“Tummien perhosten kodin arabiankielinen versio fundamentalistien hampaisiin. Landerin menestysteosta syytetään islamin vastaisuudesta Syyriassa. Paraisilla asuvan kirjailijan Leena Landerin teosta Tummien perhosten koti syytetään Syyriassa epäsiveellisyydestä.”
Translation: The Arab language version of ” The Home of the Dark Butterflies has angered the fundamentalists. Lander’s successful book is accused of being anti-Islamic in Syria. The author who lives Paris, Leena Lander, has had her book labeled as being immoral.
The author was first told about the Muslim leader’s condemnation of her book while she was on a promotional tour in Syria in late October. She stated that the book was officially approved by the Syrian government, and hasn’t a clue about what portion of the book was found to be objectionable, nor the ramifications of the accusations.
The book first came out in Finnish in 1991, and it’s only a guess as to whether or not it will be found on the book shelves in Damascus. Funny that the Islamic leadership in Syria hasn’t a problem with the translations of Mein Kampf, (here also) or the forgery “Protocols of the Learned Elders of Zion“. Those books sell like hot cakes in the Arab Middle East. More here in Finnish. *L* KGS
Note: My guess is that one of the ramifications could be a complete boycott of her book throughout the whole Middle East. Now if Leena Landers wrote something highly anti-Semitic, it would get a stamp of approval by the Syrian Muslim leadership and become a best seller.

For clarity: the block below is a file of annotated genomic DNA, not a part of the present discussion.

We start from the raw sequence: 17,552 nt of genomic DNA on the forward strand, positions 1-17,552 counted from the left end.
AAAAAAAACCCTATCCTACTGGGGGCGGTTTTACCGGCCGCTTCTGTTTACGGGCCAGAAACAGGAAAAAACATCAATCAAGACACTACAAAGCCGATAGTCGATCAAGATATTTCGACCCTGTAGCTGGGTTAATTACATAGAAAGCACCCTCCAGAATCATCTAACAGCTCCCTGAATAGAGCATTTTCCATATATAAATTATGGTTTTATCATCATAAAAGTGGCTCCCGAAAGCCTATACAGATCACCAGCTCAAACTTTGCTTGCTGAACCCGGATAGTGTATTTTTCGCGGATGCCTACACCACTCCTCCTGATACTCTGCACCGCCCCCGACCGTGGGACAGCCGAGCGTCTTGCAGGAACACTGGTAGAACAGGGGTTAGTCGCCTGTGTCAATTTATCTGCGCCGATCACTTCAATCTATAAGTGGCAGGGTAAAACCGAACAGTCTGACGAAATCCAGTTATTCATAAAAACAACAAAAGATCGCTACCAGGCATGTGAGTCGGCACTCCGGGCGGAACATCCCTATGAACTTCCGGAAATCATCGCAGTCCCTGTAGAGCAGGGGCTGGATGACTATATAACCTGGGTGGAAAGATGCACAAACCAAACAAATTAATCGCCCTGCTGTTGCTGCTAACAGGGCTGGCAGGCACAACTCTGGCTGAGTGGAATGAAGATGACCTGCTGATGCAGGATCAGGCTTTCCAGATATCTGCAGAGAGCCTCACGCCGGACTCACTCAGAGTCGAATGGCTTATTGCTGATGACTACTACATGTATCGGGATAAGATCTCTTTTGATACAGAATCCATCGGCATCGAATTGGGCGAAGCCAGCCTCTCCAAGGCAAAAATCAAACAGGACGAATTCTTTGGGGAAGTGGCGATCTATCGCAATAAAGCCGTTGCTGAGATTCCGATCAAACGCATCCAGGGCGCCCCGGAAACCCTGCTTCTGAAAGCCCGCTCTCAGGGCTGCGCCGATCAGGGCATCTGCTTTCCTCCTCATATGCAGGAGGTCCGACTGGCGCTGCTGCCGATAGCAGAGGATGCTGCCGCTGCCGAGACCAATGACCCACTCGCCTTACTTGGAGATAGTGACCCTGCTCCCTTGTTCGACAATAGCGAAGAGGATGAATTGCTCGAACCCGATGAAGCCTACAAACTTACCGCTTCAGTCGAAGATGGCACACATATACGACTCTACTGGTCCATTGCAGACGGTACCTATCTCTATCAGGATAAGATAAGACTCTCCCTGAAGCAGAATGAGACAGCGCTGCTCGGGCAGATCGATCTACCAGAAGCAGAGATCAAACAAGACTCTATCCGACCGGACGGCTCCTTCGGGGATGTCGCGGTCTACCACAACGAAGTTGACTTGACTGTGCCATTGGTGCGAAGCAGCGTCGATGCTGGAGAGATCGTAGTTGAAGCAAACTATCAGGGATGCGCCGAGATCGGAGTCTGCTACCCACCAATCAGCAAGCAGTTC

Hat Tip: Vasarahammer
Note: Noticeably, Landers also fails to condemn Syria (or even to complain in general) for having to have her material first vetted by the Syrian government. Really, why should Landers be so surprised by one oppressive system’s (Islam) displeasure of her book, that dwells within another oppressive system (the Syrian state) that demands their approval as well?
Update: 6/10/07 Landers was interviewed about the Syrian reaction to her book, and said that her book tour was discountinued due to the Mufti of Aleppo denouncing her book as anti-Islamic. Shae stated yesterday that her book was written in the nineties, and that had she known such a reaction would have been a possibility, she wouldn’t have tried to market her book in the region.
What is worth mentioning is that this book is the first ever Finnish novel translated into Arabic. Also, Landers obviously refuses to ammend her book or writing style to accomodate Muslim sensabilities, or at least the sensabilities of the Muslim religious community.